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Amritsar city points of interest

Discussion in 'Punjab' started by KanikaDua, Mar 30, 2017.

  1. KanikaDua

    KanikaDua New Member

    I am from Delhi and will be going to Amritsar to visit the Golden Temple. I will be going to the Gurdwara as soon as I reach Amritsar and then again in the evening.

    I wanted to know what other Amritsar city points of interest are so that I can plan the rest of my time there. I am interested in knowing about the famous places to eat there as well, as I have heard that Amritsar is popular for its food.
     


  2. briannagodess

    briannagodess Well-Known Member

    Hello, welcome to the forum!

    Amritsar city points of interest.

    Overview

    How do you describe Amritsar in a few words? It's a place where there's unity in diversity, where religions cease to exist and where modernity amalgamates with the ancient. As the Home of the Sikhs, the city has many religious temples for the religion of Sikhism. However, there are no restrictions to entering such sites, so whether you're a Hindu, Christian, Muslim or even if you don't have any religion that you can designated yourself with, you're welcome in this city. A foodie's haven? Well, that's another title that can be given to Amritsar, where you can enjoy the very best of the Punjabi cuisine. In this guide, we would highlight best attractions to visit when in Amritsar. Also included are the very best dining places in the city, where you can satisfy the innate foodie in you.

    Amritsar City - Points of Interest

    Historical attractions at Amritsar.
    (Images from Graham, Gobindgarh, Stefan and Guilhem)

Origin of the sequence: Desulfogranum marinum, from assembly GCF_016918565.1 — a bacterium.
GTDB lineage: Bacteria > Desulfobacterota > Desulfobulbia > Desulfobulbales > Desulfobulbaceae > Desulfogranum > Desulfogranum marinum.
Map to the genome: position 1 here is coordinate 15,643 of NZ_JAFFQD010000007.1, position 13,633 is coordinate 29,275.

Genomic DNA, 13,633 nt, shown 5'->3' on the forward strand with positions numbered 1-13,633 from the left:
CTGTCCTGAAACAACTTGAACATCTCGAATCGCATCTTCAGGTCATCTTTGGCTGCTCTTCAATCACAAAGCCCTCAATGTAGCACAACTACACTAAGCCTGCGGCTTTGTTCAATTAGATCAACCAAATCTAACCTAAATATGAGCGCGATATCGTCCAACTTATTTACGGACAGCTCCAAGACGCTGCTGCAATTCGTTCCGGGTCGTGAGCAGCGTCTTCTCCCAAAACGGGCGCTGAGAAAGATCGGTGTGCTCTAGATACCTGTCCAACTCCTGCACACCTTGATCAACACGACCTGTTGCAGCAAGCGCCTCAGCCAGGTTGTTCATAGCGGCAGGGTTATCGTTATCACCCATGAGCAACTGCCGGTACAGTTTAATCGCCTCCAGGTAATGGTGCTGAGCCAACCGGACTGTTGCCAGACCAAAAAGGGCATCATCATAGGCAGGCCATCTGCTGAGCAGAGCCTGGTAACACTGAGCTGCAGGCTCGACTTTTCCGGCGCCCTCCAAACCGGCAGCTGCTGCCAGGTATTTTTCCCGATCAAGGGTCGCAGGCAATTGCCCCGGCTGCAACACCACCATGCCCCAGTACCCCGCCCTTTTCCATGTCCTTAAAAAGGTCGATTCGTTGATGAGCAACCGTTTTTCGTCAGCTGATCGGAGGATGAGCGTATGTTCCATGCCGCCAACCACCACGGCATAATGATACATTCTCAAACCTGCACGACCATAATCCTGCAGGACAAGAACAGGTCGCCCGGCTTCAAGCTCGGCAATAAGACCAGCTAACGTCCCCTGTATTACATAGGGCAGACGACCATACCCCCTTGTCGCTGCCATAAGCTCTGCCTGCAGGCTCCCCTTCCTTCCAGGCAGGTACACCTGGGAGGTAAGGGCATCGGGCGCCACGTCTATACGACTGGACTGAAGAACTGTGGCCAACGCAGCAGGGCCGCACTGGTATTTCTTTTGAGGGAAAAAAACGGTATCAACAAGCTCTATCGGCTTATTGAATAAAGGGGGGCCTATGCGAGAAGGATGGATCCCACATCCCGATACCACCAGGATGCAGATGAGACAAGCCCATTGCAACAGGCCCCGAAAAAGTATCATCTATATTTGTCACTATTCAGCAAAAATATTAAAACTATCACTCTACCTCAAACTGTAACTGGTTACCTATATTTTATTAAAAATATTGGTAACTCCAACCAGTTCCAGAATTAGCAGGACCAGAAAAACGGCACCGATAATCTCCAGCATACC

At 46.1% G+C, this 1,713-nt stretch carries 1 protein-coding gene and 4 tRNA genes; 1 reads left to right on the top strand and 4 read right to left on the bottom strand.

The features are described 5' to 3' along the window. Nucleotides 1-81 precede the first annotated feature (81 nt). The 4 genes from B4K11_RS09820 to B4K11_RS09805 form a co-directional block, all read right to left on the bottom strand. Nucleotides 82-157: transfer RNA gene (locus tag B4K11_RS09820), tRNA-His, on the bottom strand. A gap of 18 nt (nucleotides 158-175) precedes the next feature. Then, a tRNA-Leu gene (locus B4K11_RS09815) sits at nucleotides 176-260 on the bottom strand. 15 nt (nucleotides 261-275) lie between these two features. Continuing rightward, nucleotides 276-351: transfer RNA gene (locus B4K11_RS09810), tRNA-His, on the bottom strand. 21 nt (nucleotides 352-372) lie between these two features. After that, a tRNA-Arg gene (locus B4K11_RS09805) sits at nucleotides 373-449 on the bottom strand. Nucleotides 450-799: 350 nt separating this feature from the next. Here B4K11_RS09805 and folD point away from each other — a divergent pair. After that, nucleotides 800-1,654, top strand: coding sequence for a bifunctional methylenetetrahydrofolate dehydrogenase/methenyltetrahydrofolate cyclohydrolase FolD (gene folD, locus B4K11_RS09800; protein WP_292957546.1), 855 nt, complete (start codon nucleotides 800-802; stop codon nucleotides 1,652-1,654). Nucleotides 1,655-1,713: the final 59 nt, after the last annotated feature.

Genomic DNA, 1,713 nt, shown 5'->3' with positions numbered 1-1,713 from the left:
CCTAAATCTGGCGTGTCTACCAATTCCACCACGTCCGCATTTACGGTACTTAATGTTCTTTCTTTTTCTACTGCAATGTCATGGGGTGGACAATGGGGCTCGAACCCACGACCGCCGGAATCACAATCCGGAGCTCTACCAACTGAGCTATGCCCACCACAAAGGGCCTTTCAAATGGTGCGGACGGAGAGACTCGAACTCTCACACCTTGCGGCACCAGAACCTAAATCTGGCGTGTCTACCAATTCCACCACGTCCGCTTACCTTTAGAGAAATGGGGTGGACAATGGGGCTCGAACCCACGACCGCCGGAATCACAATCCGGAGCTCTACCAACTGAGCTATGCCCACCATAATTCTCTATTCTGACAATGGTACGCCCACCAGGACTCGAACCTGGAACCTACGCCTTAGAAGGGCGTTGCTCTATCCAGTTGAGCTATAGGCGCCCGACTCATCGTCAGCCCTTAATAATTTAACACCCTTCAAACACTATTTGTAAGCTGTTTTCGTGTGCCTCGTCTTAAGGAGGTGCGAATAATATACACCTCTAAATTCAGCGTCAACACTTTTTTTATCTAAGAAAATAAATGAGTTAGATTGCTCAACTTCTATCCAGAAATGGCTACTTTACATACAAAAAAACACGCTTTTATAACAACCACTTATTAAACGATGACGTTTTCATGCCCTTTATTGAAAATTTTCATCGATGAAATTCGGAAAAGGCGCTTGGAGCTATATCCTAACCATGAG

• Jallianwala Bagh - If there's one event that lead to the unification of India against the colonial rule, it was the Jallianwala Bagh Massacre. While the Jallianwala Bagh looks and seems serene today, it was once the place of a tragic and horrible massacre that lead to the deaths of over 1,000 Indians. In April 13, 1919, also the auspicious celebration of the Baisakhi of the Sikhs, over 15,000 protesters gathered in the Jallianwala Bagh. During that time, the city of Amritsar has been in a turmoil, with strict curfews and other rules imposed upon the locals. Earlier before the massacre, two important Sikh leaders, Dr. Satyapal and Dr. Saifuddin were arrested as well, which was why a peaceful protest was decided upon by the locals. Upon knowledge of this protest, Colonel Reginald Dyer, with his army of 90 Gurkha soldiers, went to the Jallianwala Bagh. Instead of warning the protesters though, the army and its leader proceeded to shoot fire upon them, exhausting over 1,600 rounds of bullets. The very narrow entrance slash exit became a reason for stampede which caused numerous deaths as well. Some of the protesters jumped into a deep well, which caused suffocation and eventually death. Bodies of women, children and men were recovered after the massacre, which turned out to be a turning point in the Indian Freedom Movement struggle. Now, though the garden remains well maintained and has become of one the main attractions of the city. The bullet marks in the surrounding wall, the portraits of the tragic incident, the shrubs shaped like soldiers shooting fire and the central fire flame-like monument, these would all trigger the patriotic side in you.